Also, if you decide to add other tracking to your site (e.g. Quantcast) you can simply add the extra tracking code inside the ga.php file and all of the pages that included that file are instantly updated.

Ok, so you've got your tracking code set up in all the files you want to track in your site and you've clicked finish on the Google Analytics screen.

Now you have to wait...  Google Analytics processes data once a day, usually in the late-night/early-morning hours.  The next day when you log in you can click view reports and get the actual reporting screen.

And you can start seeing who's coming in, what pages they are visiting the most and lots of other information.  We'll go into more of all that in future posts, but for now you've got some real data on your site and it didn't cost you a penny!

Friday, June 20, 2008

The Master of your Domain...

If your goal is to really make a living as an affiliate, as opposed to making some extra spending cash, then you will have to move beyond the free sites like blogger and run some full featured domains. For example to use the PHP redirect technique we described a few posts ago you pretty much have to be running that php file on a hosted account. It just won't work on blogger, etc.

Once you've decided to host your domains you then have to decide whether you want to have them hosted individually or to get a dedicated server for hosting. We use Liquid Web Dedicated Hosting for our Low Limit sites. This isn't the first place we went but they provide excellent support and very reasonably priced Windows Server 2003 hosting. Which brings us to...

Windows Hosting or Linux Hosting

We used Linux hosting for the first six years we were up. To its credit the hosting is usually cheaper because the operating system is free and most internet applications run on a Linux server without problem. In fact many need one. On the down side there are a lot of hackers out there, especially in countries like China who are able to find holes in your version of Linux and mess with your pages in a myriad of ways. In our case we had a bit of JavaScript inserted one time which tried to force people to go to a web site in China which auto-downloaded malware. Not good. After spending FAR too much time with our ISP trying to fix this problem we eventually decided to try Windows Server hosting with the idea that, at a minimum, the operating system is less accessible to financially challenged hackers with lower end computers. For the last two years we haven't had one successful external hack so it seems to be working.

Dedicated Hosting or Shared Hosting

Usually you'll start off with a shared hosting option. This means that your website is running on someone else's server and that server is also running other shared websites for other people/companies. The single advantage to shared hosting is price. The place we used to host from has an excellent basic hosting deal - LunarPages Basic Hosting which right now is about $5/month and is almost impossible to beat. If you want to take full control of your sites and if you will be hosting 20+ domains then you will want to have get dedicated hosting. For this we can definitely vouch for our current hosting company Liquid Web Dedicated Hosting where you can get a server to host all your domains for about $150/month. That may sound like a lot but consider you can host hundreds of domains on this server, which means you can really grow your online presence and business almost without bounds.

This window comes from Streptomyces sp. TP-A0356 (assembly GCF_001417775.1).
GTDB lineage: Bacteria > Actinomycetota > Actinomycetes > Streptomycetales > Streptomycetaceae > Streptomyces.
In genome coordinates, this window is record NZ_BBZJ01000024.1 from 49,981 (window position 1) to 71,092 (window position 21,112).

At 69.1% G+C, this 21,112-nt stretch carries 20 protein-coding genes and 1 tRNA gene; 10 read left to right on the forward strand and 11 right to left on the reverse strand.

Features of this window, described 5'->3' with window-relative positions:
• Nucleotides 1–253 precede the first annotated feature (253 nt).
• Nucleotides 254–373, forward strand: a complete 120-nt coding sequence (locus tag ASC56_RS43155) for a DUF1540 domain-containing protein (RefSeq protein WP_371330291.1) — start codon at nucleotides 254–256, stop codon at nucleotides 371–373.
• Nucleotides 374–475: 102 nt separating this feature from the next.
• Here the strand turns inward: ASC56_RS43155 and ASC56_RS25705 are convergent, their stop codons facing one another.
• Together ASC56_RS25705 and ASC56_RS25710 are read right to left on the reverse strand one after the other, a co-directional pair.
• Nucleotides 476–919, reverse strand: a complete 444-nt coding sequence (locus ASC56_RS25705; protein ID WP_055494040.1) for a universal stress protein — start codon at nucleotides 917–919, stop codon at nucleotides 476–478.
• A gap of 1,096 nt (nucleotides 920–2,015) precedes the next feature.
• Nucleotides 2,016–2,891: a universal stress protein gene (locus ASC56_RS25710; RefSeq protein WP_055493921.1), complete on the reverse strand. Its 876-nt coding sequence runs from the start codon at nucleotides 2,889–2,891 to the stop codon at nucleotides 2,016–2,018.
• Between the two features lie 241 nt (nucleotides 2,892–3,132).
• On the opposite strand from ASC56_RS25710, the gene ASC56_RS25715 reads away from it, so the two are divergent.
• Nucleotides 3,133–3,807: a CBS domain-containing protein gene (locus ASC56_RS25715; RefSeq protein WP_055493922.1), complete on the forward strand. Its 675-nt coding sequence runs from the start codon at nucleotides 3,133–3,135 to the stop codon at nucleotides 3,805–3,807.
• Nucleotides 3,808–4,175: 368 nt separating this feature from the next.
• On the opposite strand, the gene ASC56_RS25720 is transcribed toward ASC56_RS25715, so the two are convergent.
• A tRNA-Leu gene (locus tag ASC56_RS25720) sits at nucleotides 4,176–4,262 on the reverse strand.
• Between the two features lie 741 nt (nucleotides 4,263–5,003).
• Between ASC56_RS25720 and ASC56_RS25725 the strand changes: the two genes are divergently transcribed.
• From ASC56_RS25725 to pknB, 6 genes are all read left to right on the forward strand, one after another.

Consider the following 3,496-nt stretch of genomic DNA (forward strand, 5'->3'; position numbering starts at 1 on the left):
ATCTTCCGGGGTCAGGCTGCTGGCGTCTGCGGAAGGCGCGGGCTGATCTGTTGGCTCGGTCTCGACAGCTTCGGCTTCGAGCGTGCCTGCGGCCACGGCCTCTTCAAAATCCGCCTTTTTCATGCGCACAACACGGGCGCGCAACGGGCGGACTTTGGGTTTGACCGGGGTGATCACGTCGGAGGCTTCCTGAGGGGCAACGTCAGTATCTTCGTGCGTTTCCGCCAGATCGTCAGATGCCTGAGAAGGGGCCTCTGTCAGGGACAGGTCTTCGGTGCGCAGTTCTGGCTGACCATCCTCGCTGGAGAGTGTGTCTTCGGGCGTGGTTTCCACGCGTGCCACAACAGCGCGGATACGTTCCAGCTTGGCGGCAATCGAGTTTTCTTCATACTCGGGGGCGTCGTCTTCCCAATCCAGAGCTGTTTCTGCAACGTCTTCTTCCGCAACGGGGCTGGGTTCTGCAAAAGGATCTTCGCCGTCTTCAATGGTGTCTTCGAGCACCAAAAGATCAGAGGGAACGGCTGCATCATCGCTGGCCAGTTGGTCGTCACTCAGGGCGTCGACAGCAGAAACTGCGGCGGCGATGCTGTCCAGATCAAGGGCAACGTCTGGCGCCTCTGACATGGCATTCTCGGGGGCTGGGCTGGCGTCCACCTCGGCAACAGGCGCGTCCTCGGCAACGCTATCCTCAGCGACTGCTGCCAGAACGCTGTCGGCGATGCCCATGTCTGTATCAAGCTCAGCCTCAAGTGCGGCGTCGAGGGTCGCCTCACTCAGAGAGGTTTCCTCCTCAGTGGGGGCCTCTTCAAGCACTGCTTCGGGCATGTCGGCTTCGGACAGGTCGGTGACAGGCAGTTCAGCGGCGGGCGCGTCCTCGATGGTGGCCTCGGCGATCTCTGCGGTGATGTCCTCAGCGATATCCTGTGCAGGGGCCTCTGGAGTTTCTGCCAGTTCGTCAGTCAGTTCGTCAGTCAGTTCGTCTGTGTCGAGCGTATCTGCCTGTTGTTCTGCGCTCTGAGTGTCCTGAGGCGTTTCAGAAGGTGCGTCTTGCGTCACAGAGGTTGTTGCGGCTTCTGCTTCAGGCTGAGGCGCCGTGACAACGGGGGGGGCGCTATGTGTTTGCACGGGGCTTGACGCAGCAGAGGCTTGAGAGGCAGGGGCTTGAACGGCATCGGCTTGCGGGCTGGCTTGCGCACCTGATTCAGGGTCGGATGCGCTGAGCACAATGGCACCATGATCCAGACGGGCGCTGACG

Thursday, June 19, 2008

You Are The Wind Beneath Our Wings...

If you are interested in becoming a sub affiliate under us (Low Limit Webs which includes the web sites listed in the first blog entry) then please contact us directly and let us know what you're doing and we will come up with a partnership that will benefit both of us. That means link exchanges, free advertising form us and more to help you succeed. Contact kmslogic@lowlimitholdem.com for more information on that.

Thank you for watching this brief advertisement, now onto our regularly scheduled content :)

Wednesday, June 18, 2008

Setting up a Blogger account using your own domain name

Let's say you want to create a poker or casino content site in blog form on blogger. There's a few advantages to doing this because the blogging accounts are free at www.blogger.com and it is fairly simple to create a professional looking layout in a matter of minutes leaving you free to supply the important stuff-namely content!

By default your blog's name will be something like myblog.blogspot.com which is ok, but it's much more professional to use your own domain name so your blog becomes www.myblog.com. The blog you're reading now is lowlimitaffiliate.blogspot.com but you are reading www.lowlimitaffiliate.com most likely.

Regardless of where you want to register your domain name the first step is just to go through the normal blog creation process at blogger.com. Now you need to purchase a domain and then make some minor changes to your DNS settings on your registrar. If you use GoDaddy then you should log in there and click on your purchased domain name (under My Domains) and you'll be taken to the following screen. Now click on "Total DNS Control and MX records"

From here you'll see a screen with a bunch of DNS lines in it. For the most part you will delete all of them except for the following two:

Under CNAMES (Aliases) you should edit the www entry to point to ghs.google.com and under the A (Host) settings you should change the @ entry to point to the IP address listed above. Every other line should be deleted from the total DNS settings. Although it won't hurt to leave them people who go to those addresses will land on a GoDaddy page and you don't need to give them TOO much free advertising.

Once your blog is created and you've set up your domain name you can go to the main blogger control panel:

Click on settings, and on the next screen select the "Publishing" tab.

And enter your domain name (with www.) under ADVANCED SETTINGS (click the Advanced settings link if it isn't already showing advanced settings). Also check the box to redirect your domain without www. to your blog as well. Don't ask me why this is even an option...

At this point you are good to go. Domain propagation is very fast and although some remote sites may take a couple of days you should be able to access your blog via www.yourblog.com within an hour (and most likely within minutes).

One last thing: It's not necessary to have your blogger domain name match your custom domain name. The first thing you should do is find an available www. domain at a registrar and then purchase it. After that you can call your blogger account X9233932 or whatever you want and just redirect it to your purchased domain name.